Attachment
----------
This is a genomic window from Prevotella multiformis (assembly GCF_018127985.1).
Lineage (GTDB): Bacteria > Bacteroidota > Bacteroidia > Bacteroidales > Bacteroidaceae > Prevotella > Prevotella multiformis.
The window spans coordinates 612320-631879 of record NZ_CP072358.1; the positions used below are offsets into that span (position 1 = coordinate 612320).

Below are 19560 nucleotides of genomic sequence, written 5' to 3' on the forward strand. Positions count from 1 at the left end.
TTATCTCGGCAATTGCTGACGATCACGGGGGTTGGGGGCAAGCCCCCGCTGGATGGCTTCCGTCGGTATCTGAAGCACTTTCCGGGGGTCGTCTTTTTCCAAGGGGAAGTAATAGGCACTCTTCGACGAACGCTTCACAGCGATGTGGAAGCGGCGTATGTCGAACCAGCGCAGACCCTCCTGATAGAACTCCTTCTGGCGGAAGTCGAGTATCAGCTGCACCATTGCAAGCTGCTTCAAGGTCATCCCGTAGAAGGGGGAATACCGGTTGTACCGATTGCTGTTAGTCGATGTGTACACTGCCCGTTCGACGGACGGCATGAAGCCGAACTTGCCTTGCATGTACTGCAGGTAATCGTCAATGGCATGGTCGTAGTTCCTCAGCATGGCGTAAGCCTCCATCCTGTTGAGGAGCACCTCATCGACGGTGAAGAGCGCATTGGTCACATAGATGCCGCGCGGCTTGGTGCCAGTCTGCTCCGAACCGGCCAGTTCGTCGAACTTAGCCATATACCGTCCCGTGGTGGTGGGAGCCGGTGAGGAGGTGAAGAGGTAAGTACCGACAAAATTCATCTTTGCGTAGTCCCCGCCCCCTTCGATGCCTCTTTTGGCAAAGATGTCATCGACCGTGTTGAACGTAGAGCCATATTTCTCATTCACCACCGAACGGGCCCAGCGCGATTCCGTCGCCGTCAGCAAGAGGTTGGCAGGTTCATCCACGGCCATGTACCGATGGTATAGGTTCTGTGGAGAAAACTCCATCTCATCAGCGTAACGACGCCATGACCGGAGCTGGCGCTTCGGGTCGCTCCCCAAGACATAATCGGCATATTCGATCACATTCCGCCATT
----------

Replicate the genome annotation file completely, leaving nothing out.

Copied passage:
This is a genomic window from Prevotella multiformis (assembly GCF_018127985.1).
Lineage (GTDB): Bacteria > Bacteroidota > Bacteroidia > Bacteroidales > Bacteroidaceae > Prevotella > Prevotella multiformis.
The window spans coordinates 612320-631879 of record NZ_CP072358.1; the positions used below are offsets into that span (position 1 = coordinate 612320).

Below are 19560 nucleotides of genomic sequence, written 5' to 3' on the forward strand. Positions count from 1 at the left end.
TTATCTCGGCAATTGCTGACGATCACGGGGGTTGGGGGCAAGCCCCCGCTGGATGGCTTCCGTCGGTATCTGAAGCACTTTCCGGGGGTCGTCTTTTTCCAAGGGGAAGTAATAGGCACTCTTCGACGAACGCTTCACAGCGATGTGGAAGCGGCGTATGTCGAACCAGCGCAGACCCTCCTGATAGAACTCCTTCTGGCGGAAGTCGAGTATCAGCTGCACCATTGCAAGCTGCTTCAAGGTCATCCCGTAGAAGGGGGAATACCGGTTGTACCGATTGCTGTTAGTCGATGTGTACACTGCCCGTTCGACGGACGGCATGAAGCCGAACTTGCCTTGCATGTACTGCAGGTAATCGTCAATGGCATGGTCGTAGTTCCTCAGCATGGCGTAAGCCTCCATCCTGTTGAGGAGCACCTCATCGACGGTGAAGAGCGCATTGGTCACATAGATGCCGCGCGGCTTGGTGCCAGTCTGCTCCGAACCGGCCAGTTCGTCGAACTTAGCCATATACCGTCCCGTGGTGGTGGGAGCCGGTGAGGAGGTGAAGAGGTAAGTACCGACAAAATTCATCTTTGCGTAGTCCCCGCCCCCTTCGATGCCTCTTTTGGCAAAGATGTCATCGACCGTGTTGAACGTAGAGCCATATTTCTCATTCACCACCGAACGGGCCCAGCGCGATTCCGTCGCCGTCAGCAAGAGGTTGGCAGGTTCATCCACGGCCATGTACCGATGGTATAGGTTCTGTGGAGAAAACTCCATCTCATCAGCGTAACGACGCCATGACCGGAGCTGGCGCTTCGGGTCGCTCCCCAAGACATAATCGGCATATTCGATCACATTCCGCCATT